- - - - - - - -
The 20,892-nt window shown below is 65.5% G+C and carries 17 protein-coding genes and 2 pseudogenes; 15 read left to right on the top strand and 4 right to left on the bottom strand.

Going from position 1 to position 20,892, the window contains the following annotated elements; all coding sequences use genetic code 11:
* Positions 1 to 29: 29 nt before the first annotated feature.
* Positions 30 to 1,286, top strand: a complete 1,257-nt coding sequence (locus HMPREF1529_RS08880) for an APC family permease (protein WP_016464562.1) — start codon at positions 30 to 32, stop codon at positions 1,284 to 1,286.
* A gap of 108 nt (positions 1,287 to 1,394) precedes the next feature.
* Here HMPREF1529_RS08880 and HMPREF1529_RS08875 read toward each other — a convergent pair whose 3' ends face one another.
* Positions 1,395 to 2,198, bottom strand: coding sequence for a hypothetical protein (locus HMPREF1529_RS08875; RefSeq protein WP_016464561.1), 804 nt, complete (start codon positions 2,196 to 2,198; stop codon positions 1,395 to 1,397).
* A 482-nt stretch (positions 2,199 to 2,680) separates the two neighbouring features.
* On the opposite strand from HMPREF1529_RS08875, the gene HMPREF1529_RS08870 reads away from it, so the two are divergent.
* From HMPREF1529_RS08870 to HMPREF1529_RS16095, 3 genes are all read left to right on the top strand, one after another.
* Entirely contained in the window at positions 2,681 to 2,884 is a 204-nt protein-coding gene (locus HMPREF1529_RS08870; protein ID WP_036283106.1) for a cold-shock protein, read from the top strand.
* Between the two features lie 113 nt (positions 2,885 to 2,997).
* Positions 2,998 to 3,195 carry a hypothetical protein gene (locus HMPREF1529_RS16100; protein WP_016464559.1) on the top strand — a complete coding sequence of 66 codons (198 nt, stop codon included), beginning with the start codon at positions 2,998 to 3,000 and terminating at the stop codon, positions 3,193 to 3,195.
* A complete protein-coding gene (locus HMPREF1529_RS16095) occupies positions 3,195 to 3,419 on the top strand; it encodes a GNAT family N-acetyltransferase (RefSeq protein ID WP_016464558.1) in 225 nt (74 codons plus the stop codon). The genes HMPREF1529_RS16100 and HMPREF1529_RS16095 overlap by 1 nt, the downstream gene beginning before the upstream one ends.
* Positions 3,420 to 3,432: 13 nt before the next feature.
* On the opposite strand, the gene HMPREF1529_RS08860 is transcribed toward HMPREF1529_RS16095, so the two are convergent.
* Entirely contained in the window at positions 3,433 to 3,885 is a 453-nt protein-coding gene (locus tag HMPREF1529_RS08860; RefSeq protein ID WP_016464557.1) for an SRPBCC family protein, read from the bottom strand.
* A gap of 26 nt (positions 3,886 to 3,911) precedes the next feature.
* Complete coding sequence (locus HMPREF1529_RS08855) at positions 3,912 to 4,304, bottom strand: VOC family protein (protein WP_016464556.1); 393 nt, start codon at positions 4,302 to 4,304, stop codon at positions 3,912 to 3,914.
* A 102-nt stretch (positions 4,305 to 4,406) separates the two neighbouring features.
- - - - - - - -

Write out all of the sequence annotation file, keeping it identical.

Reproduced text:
The 20,892-nt window shown below is 65.5% G+C and carries 17 protein-coding genes and 2 pseudogenes; 15 read left to right on the top strand and 4 right to left on the bottom strand.

Going from position 1 to position 20,892, the window contains the following annotated elements; all coding sequences use genetic code 11:
* Positions 1 to 29: 29 nt before the first annotated feature.
* Positions 30 to 1,286, top strand: a complete 1,257-nt coding sequence (locus HMPREF1529_RS08880) for an APC family permease (protein WP_016464562.1) — start codon at positions 30 to 32, stop codon at positions 1,284 to 1,286.
* A gap of 108 nt (positions 1,287 to 1,394) precedes the next feature.
* Here HMPREF1529_RS08880 and HMPREF1529_RS08875 read toward each other — a convergent pair whose 3' ends face one another.
* Positions 1,395 to 2,198, bottom strand: coding sequence for a hypothetical protein (locus HMPREF1529_RS08875; RefSeq protein WP_016464561.1), 804 nt, complete (start codon positions 2,196 to 2,198; stop codon positions 1,395 to 1,397).
* A 482-nt stretch (positions 2,199 to 2,680) separates the two neighbouring features.
* On the opposite strand from HMPREF1529_RS08875, the gene HMPREF1529_RS08870 reads away from it, so the two are divergent.
* From HMPREF1529_RS08870 to HMPREF1529_RS16095, 3 genes are all read left to right on the top strand, one after another.
* Entirely contained in the window at positions 2,681 to 2,884 is a 204-nt protein-coding gene (locus HMPREF1529_RS08870; protein ID WP_036283106.1) for a cold-shock protein, read from the top strand.
* Between the two features lie 113 nt (positions 2,885 to 2,997).
* Positions 2,998 to 3,195 carry a hypothetical protein gene (locus HMPREF1529_RS16100; protein WP_016464559.1) on the top strand — a complete coding sequence of 66 codons (198 nt, stop codon included), beginning with the start codon at positions 2,998 to 3,000 and terminating at the stop codon, positions 3,193 to 3,195.
* A complete protein-coding gene (locus HMPREF1529_RS16095) occupies positions 3,195 to 3,419 on the top strand; it encodes a GNAT family N-acetyltransferase (RefSeq protein ID WP_016464558.1) in 225 nt (74 codons plus the stop codon). The genes HMPREF1529_RS16100 and HMPREF1529_RS16095 overlap by 1 nt, the downstream gene beginning before the upstream one ends.
* Positions 3,420 to 3,432: 13 nt before the next feature.
* On the opposite strand, the gene HMPREF1529_RS08860 is transcribed toward HMPREF1529_RS16095, so the two are convergent.
* Entirely contained in the window at positions 3,433 to 3,885 is a 453-nt protein-coding gene (locus tag HMPREF1529_RS08860; RefSeq protein ID WP_016464557.1) for an SRPBCC family protein, read from the bottom strand.
* A gap of 26 nt (positions 3,886 to 3,911) precedes the next feature.
* Complete coding sequence (locus HMPREF1529_RS08855) at positions 3,912 to 4,304, bottom strand: VOC family protein (protein WP_016464556.1); 393 nt, start codon at positions 4,302 to 4,304, stop codon at positions 3,912 to 3,914.
* A 102-nt stretch (positions 4,305 to 4,406) separates the two neighbouring features.